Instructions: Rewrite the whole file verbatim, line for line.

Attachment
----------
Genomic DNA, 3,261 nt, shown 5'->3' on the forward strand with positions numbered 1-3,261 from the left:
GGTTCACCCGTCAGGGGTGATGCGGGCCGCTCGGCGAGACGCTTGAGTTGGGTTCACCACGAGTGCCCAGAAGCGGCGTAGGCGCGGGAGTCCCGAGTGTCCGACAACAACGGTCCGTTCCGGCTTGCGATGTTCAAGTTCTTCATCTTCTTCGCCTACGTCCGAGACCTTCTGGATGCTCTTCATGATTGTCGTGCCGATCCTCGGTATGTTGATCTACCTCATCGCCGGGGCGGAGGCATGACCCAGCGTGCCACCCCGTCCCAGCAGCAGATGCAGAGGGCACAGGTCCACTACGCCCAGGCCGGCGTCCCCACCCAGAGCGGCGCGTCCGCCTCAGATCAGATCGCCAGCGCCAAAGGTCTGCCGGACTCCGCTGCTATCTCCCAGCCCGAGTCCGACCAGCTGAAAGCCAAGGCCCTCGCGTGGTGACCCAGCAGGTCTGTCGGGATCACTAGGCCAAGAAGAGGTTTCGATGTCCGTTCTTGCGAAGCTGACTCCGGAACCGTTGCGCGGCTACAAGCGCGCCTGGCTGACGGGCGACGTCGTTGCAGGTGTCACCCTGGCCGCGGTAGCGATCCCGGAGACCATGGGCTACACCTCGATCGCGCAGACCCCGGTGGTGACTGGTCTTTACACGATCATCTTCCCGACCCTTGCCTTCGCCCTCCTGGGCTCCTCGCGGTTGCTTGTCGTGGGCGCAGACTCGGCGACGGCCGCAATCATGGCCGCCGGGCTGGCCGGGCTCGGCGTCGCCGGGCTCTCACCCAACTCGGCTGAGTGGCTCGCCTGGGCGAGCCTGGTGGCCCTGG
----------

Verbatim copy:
Genomic DNA, 3,261 nt, shown 5'->3' on the forward strand with positions numbered 1-3,261 from the left:
GGTTCACCCGTCAGGGGTGATGCGGGCCGCTCGGCGAGACGCTTGAGTTGGGTTCACCACGAGTGCCCAGAAGCGGCGTAGGCGCGGGAGTCCCGAGTGTCCGACAACAACGGTCCGTTCCGGCTTGCGATGTTCAAGTTCTTCATCTTCTTCGCCTACGTCCGAGACCTTCTGGATGCTCTTCATGATTGTCGTGCCGATCCTCGGTATGTTGATCTACCTCATCGCCGGGGCGGAGGCATGACCCAGCGTGCCACCCCGTCCCAGCAGCAGATGCAGAGGGCACAGGTCCACTACGCCCAGGCCGGCGTCCCCACCCAGAGCGGCGCGTCCGCCTCAGATCAGATCGCCAGCGCCAAAGGTCTGCCGGACTCCGCTGCTATCTCCCAGCCCGAGTCCGACCAGCTGAAAGCCAAGGCCCTCGCGTGGTGACCCAGCAGGTCTGTCGGGATCACTAGGCCAAGAAGAGGTTTCGATGTCCGTTCTTGCGAAGCTGACTCCGGAACCGTTGCGCGGCTACAAGCGCGCCTGGCTGACGGGCGACGTCGTTGCAGGTGTCACCCTGGCCGCGGTAGCGATCCCGGAGACCATGGGCTACACCTCGATCGCGCAGACCCCGGTGGTGACTGGTCTTTACACGATCATCTTCCCGACCCTTGCCTTCGCCCTCCTGGGCTCCTCGCGGTTGCTTGTCGTGGGCGCAGACTCGGCGACGGCCGCAATCATGGCCGCCGGGCTGGCCGGGCTCGGCGTCGCCGGGCTCTCACCCAACTCGGCTGAGTGGCTCGCCTGGGCGAGCCTGGTGGCCCTGG